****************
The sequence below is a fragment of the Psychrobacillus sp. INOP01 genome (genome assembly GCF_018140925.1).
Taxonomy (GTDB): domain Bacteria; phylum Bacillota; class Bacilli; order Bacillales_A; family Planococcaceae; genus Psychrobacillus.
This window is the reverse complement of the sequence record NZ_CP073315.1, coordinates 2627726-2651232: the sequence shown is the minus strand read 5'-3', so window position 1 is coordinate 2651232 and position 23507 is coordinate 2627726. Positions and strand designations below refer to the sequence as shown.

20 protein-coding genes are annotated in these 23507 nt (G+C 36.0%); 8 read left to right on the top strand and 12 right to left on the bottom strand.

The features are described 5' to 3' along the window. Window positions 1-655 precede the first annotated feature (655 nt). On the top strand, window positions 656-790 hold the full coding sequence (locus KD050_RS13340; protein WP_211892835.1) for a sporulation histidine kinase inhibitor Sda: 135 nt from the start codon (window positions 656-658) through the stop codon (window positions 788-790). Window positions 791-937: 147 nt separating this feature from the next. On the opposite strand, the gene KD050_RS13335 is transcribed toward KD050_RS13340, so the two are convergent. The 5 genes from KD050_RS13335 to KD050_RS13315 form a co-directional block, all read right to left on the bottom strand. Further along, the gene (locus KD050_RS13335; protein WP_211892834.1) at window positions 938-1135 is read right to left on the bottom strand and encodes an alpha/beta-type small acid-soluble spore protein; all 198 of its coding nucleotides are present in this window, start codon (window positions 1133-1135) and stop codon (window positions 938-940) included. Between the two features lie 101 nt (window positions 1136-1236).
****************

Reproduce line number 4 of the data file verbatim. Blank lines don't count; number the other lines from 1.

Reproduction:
20 protein-coding genes are annotated in these 23507 nt (G+C 36.0%); 8 read left to right on the top strand and 12 right to left on the bottom strand.